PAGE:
I remember when “show and tell” was a big deal in the lower grades of our school. Your family went to the beach where you got sunburned, tracked sand into the car, and picked up some sea shells. After the weekend the teacher had you come up front and tell your class about the adventure and show them the shells. Good practice in several different verbal skills. Show and tell.
That’s still good strategy – for your church. But before you can tell, it’s important that you show. We earn the right to tell what we want our neighbors to hear by showing that we genuinely care about them. So churches are always on the lookout for ways to demonstrate that they genuinely care for their neighbors, their community, etc.
Enter First Church, near Detroit, Michigan. Church leaders were pleading with God to help them find ways to demonstrate that they genuinely care about their neighbors. They would learn that there were hundreds of nearby families living on the edge of poverty and virtually buried in medical bills. Maybe there was a way the church could do more than pray and more than preach and more than a soup kitchen and more than giving away used clothes. As they prayed for wisdom they were put in touch with an organization called RIP Medical Debt, a nonprofit debt-purchasing entity.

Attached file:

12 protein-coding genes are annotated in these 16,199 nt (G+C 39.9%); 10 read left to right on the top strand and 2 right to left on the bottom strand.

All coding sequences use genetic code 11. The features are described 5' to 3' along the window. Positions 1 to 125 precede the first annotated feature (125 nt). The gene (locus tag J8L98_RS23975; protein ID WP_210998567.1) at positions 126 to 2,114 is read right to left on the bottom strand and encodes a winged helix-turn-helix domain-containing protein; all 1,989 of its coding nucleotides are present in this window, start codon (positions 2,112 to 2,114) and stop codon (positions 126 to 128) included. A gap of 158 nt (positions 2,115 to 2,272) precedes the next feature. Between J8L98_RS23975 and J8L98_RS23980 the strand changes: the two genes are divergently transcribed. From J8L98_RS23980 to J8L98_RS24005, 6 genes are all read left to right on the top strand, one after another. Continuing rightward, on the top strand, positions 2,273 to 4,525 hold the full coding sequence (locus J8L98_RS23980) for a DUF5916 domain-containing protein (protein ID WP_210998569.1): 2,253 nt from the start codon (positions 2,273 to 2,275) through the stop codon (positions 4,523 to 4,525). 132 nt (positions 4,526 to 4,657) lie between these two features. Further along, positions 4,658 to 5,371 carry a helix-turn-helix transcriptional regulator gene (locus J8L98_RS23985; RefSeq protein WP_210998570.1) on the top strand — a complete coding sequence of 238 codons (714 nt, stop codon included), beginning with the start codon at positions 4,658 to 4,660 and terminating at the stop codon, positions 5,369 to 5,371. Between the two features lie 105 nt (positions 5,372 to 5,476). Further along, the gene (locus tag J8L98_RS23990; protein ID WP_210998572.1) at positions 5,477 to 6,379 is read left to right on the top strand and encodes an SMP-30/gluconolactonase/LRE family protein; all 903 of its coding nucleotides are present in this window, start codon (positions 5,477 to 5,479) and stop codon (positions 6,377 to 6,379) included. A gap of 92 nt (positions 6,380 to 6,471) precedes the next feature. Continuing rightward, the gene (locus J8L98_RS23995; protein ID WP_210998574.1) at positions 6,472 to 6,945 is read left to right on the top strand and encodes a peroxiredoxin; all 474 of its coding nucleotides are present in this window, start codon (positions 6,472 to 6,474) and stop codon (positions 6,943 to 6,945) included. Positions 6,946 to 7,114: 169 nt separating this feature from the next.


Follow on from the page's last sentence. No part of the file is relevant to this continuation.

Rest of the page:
What they discovered excited them. They discovered there were 1,899 families in their immediate area, living in poverty, who owed a total of $1,832,439 in back medical bills…bills they would likely never be able to repay. However, working through RIPMD, the church could pay off the entire debt package for $15,000. So Pastor Sam, lead pastor, stood before his congregation the next week and happily announced they had paid the entire debt in full. The church erupted in celebration.
RIPMD sent a letter to each of the families telling them the good news. Due to medical privacy laws the church will not know the identities of those it has blessed with its generous gift, but the members liked it that way. They were blessing others, but without a hook. Just as Jesus did. Oh, and the funds were taken from the church’s “mission” budget, so they didn’t even have to take up an extra offering!
How creative is your congregation with the “show” part of show and tell? Are you thinking big enough? Are you thinking outside your traditions? Have you proposed a strategy that scares you a bit? What part of your community have you schemed to change? What resources – including people – are you unselfishly investing in your neighborhood?
Show and tell; show usually comes first.
By Don Jacobsen